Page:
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Aero Wars Wind Tunnel Testing

From an Engineer Who Was There

We are often lucky enough to hear from some people who were there back in the day of the Aero Wars. Recently, Mark Perry, Project Technical Lead Engineer (retired) at Lockheed Martin, was one of those individuals. He was reading an article on our site and reached out to add some add some useful information. Below is his email.

If anyone has similar information on how our cars were designed and built please contact me at:

I recently came across your November 14, 2015 article regarding wind tunnel testing and I might be able to shed some additional light on the subject for you.  I worked for 34+ years at the Lockheed Martin Low Speed Wind Tunnel in Marietta Georgia.  This wind tunnel was commissioned in August of 1967 and has performed over 125,000 hours of testing, approximately 55% of which has been for automotive customers.  We did most of the North American full-scale aerodynamic and wind noise wind tunnel testing for the Big Three from the late 60’s until each built their own facilities; Chrysler (1968 – 2001), GM (1969 – 1980) and Ford (1971 – 2001).

It’s a Daytona but is the original factory wind tunnel test car!

Our first test for Chrysler is documented in literature as I’m sure you are aware.  This test was performed in August of 1968 and included both 3/8-scale and full-scale models of the Dodge Charger 500 and the Plymouth Satellite/Roadrunner NASCAR race cars.  You’ve probably seen photos of this test.

Ford had a wind tunnel, known as Wind Tunnel 2 or Hurricane Road, that was built in the late 50’s and is documented in SAE paper 590283, Climatic Testing Indoors – Ford’s Hurricane Road.  This wind tunnel was designed primarily for climatic testing, i.e. testing of the radiator/engine cooling as well as the HVAC system of the car.  It was not designed for aerodynamic testing, as it was not equipped with an external balance to measure the aerodynamic forces and moments.  They did, however, occasionally use it for aero testing by adding four load cells, one under each tire, to measure aero forces and moments.  It was far from ideal, as the tunnel cross-sectional area was fairly small and the load cells lifted the model a few inches off the floor.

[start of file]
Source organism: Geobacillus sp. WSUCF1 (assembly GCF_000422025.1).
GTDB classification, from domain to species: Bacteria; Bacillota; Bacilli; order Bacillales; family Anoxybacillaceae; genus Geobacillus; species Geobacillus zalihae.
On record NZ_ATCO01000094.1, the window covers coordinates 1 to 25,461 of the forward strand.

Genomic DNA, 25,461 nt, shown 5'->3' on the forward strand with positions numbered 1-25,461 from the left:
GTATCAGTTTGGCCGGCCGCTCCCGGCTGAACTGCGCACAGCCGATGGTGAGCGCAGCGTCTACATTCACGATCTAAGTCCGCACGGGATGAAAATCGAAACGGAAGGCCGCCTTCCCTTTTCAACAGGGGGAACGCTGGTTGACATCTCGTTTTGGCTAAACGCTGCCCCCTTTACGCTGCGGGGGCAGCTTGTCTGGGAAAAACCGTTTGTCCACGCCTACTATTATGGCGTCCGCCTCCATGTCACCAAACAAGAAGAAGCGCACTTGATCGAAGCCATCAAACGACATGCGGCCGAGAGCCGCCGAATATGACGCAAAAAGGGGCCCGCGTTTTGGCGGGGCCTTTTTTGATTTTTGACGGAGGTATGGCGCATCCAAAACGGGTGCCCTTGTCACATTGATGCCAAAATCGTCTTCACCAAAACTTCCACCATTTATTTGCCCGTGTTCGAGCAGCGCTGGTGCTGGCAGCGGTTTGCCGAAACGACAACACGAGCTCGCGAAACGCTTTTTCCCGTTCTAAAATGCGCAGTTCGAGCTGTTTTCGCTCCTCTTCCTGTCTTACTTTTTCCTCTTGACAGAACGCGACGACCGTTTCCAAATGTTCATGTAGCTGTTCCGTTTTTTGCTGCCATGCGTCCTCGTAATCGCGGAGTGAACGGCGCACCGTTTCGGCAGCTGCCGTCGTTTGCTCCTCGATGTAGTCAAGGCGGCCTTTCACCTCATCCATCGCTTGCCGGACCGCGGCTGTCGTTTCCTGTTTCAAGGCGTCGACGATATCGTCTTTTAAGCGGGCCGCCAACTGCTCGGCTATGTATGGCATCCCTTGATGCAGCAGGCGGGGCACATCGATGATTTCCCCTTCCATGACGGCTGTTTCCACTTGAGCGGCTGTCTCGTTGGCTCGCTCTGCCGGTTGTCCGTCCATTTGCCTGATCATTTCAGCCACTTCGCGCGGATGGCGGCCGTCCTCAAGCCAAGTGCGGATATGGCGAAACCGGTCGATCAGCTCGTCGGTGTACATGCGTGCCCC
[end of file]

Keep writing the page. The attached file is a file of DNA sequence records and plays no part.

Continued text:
Regarding the letter in your article, it mentions changing the tire pressure.  I have never seen a 3/8-scale model with inflatable tires so this leads me to believe that this letter is referring to full-scale testing in their WT2.  There are photos of the GT-40 in this wind tunnel, so I know they used it for some race car testing.  There were no other tunnels in North America prior to 1967 that were capable of testing full-scale cars. 

I should add that the Big Three did conduct a lot of 3/8-scale testing using wind tunnels at Wichita State University, Texas A&M, and the University of Maryland.

Some of this is probably old news to you and I’m not sure what information you already have but please feel free to let me know if you have an questions.


Mark Perry

Project Technical Lead Engineer (retired)


Some of my first and strongest memories from my childhood relate to cars. I still remember when things happened based on what car I was driving at the time. I grew up and lived in Iowa for nearly 40 years before moving to Southern California and now live in Tennessee. I was a Corvette fanatic for years but then re-discovered vintage American Muscle. My wife, Katrina, and I decided we wanted to focus on unique and rare muscle cars. After a lot of research we fell in love with the Ford Blue Oval Aero Cars. These were only built in 1969 and and aerodynamics became an important part of winning races. The only purpose of these limited production cars was to win NASCAR races using the Boss 429 and 427 power plants complimented with a special, wind cheating, aerodynamic body. The Ford Talladega and Mercury Cyclone Spoiler II are terrific and historic cars. This site is devoted to these car and their owners past and present. We provide an Online Registry for recording the long term history and ownership of every remaining Talladega, Spoiler and Spoiler II.

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